Roger: Oh, no. Some people just say, you know, “Hey, I know the market always comes back. I have every confidence in America and our strength and resiliency. And when the market goes down, I know it’ll come back.” And that’s fine. But that’s not the majority of folks. And even if it is how you feel, when we get to retirement, it’s different, because we’re spending our assets. So when the market goes down, what makes it stressful is I have less to live on when it goes back up because I had to sell when it was down. Remember that old buy-low-sell-high thing? Well, you know, if I’m living by cashing in some stocks or investments every month, that means I have to cash stuff in when the price is down and it’s not a good time to do that. In a previous, one of our most recent episodes, we call that reverse dollar cost averaging. Do you remember that Clark?

Clark: Yep, yep, yeah.

Roger: And that helps speed up the rate at which you consume your assets. So if you find that you’re worrying about your investment portfolio, there’s probably a good reason for that. You probably have more risk exposure than you’re really comfortable with. And, to me, I’ve always said, “You should be invested in things you’re comfortable with, not just the things that somebody told you to invest in.” So that’s why we go through it and try to determine people’s comfort zone, and then use tools and strategies that meet that comfort zone, as well as that point in life. Because let’s face it, you know, if you’re 80 and your assets are cut in half, and it’s gonna take six years, like it did last time to recover from, you know, from 2008, boy, you’ll be 86 then. And now you’ll really be stressed out.

I had these folks, I started to say earlier in our conversation, and they were here and they were saying, “Oh,” You know, they were worried about rate of return. I said, “Well, look, here’s your guaranteed lifetime income. And that was the first thing you told me you wanted when you came and we started working together eight years ago. And now we’ve set that up so that now we can work on more growth-type investments.” And I said, “This way, when you transition to retirement, you won’t be so stressed out. Do you know anybody that worries that they’re gonna run out of money?” And they both looked at each other and then they looked at me and said, “Yeah, we know a number of people, and they’re not about to run out of money. They’re worried that they’ll get to a place where they’ll possibly run out of money, so they’re not enjoying their life now. They’re stressed out about losing money through their investments.”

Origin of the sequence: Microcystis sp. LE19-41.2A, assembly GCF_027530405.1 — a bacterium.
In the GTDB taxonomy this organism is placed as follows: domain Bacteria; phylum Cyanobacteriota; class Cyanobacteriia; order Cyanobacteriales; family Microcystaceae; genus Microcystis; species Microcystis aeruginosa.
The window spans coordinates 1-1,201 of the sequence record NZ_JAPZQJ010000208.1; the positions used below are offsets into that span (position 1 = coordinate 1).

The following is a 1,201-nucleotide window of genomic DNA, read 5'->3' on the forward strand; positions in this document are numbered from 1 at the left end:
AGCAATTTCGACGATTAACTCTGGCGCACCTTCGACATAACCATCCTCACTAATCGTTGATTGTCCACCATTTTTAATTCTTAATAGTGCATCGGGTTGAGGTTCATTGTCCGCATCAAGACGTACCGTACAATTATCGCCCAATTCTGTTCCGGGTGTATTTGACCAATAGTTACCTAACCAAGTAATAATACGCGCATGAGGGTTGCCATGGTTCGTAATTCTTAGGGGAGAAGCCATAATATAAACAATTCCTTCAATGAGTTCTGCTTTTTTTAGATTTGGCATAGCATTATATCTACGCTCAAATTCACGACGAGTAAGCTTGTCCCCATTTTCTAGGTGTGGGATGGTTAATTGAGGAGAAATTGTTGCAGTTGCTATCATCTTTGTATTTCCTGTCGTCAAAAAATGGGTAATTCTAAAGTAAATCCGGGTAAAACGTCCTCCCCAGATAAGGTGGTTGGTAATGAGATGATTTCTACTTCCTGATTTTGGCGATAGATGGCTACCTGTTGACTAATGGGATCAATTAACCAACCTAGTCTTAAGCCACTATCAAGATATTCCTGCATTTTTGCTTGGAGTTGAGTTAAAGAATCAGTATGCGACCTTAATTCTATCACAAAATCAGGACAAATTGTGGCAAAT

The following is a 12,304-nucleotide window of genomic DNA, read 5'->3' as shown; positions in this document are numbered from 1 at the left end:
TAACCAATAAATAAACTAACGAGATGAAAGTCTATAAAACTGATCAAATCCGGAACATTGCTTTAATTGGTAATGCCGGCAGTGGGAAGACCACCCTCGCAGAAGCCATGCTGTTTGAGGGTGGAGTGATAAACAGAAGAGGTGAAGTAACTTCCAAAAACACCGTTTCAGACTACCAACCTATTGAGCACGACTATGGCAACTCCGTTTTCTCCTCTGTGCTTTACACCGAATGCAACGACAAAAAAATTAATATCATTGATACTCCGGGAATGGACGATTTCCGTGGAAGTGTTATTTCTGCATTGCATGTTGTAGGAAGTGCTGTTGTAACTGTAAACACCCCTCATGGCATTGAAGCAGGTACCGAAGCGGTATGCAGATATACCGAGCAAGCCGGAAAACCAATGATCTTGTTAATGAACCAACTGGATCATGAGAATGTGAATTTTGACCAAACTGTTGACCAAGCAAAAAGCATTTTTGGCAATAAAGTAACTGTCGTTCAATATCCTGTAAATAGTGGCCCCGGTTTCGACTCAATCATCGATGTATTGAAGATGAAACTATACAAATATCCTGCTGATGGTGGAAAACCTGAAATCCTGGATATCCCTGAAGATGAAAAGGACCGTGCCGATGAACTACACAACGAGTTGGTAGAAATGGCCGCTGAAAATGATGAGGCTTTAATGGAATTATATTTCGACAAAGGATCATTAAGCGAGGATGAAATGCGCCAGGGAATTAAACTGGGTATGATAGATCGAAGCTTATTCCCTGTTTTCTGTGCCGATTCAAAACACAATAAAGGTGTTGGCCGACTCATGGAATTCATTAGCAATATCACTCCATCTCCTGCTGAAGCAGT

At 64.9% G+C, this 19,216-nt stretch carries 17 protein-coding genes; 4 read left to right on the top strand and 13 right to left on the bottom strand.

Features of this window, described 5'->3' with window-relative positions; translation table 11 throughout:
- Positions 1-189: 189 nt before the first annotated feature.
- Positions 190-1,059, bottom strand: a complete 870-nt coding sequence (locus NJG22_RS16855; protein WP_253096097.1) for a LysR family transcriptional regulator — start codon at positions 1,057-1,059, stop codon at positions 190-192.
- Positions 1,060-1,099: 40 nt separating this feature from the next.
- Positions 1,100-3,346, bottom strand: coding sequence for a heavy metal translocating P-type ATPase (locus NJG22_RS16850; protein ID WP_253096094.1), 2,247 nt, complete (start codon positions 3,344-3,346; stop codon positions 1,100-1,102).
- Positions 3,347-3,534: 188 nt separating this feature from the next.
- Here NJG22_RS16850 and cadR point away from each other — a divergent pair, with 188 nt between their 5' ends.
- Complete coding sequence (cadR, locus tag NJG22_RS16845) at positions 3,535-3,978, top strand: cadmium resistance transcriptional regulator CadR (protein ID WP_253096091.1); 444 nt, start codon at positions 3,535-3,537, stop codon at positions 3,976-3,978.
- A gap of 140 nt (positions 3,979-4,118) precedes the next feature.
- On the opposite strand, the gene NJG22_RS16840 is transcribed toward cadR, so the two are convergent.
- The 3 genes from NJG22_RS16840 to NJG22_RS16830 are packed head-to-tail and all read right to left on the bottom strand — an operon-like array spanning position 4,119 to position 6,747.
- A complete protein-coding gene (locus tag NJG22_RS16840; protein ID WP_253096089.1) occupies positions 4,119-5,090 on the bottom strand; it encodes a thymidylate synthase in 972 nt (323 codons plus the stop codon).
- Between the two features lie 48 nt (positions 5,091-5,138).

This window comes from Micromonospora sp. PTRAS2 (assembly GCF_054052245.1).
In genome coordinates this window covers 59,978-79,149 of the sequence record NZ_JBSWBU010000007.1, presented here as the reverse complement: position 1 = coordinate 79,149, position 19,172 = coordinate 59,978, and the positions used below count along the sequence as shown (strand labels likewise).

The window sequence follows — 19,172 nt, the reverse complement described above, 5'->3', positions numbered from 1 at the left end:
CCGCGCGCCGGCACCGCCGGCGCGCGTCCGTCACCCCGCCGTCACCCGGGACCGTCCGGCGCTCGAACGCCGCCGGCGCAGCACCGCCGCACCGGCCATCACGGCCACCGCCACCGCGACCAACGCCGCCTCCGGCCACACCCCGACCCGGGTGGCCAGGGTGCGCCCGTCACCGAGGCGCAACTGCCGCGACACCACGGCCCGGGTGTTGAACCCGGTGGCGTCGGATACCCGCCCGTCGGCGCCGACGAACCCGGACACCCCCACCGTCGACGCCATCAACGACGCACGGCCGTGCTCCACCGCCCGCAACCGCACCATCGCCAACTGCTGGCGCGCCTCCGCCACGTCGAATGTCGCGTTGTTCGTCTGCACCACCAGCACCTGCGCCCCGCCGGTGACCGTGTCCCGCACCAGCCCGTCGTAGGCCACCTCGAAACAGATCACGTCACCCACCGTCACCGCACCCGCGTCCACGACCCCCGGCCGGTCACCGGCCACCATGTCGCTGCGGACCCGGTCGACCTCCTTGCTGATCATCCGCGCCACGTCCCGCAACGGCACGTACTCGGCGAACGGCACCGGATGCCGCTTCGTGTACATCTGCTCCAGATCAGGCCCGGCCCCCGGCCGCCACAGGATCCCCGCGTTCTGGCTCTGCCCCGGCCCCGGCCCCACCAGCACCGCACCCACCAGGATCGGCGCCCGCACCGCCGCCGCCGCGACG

Well, is that worth it? Is that what you worked all those years and saved and invested for was so you could stress out in retirement about losing your nest egg? Okay, I mean, it’s hard enough to protect yourself against scammers and all that other stuff. So, you know, there are a number of ways to insulate and de-risk or lower the risk level and the potential for losses in your financial picture. Again, this is a different time of life. We’re asking a different thing from our assets. It doesn’t matter how rich you are, it matters how much income you have. And that is really the truth. And the sooner you can understand that, and the sooner that you go to build that infrastructure so you have that basis, then you’re not gonna stress out if my portfolio goes down by a third or a half, because that’s my gravy money. That’s my fun party money, you know. That’s that once in a lifetime trip money or the charitable act to buy my grandkid a house or whatever it is.

Clark: Absolutely.

Roger: You know, but we spend so much time building wealth that we don’t really think about generating income from that wealth. And there’s a lot of things…I mentioned the house. You know, around here houses are worth over a million dollars on average, and, in some cases, well over a million, but yet it doesn’t produce any income. So you’re “wealthy,” but, you know, you can be stressed out, “How am I gonna pay the property tax? I need a new roof. Well, how am I gonna pay for that? Because I don’t have enough income to take care of those things.” Does that make sense?

Clark: That does make sense. Now, taxes, that’s also something you gotta be thinking about. Because on that same page, you’re thinking about maybe running out of money? Well, you get taxes, right? Especially if you’re drawing that money out of your investment account, some of those accounts.

Roger: Taxes are one of the costs that can help you run out of money quicker. So…

Clark: Death and taxes, they say, right?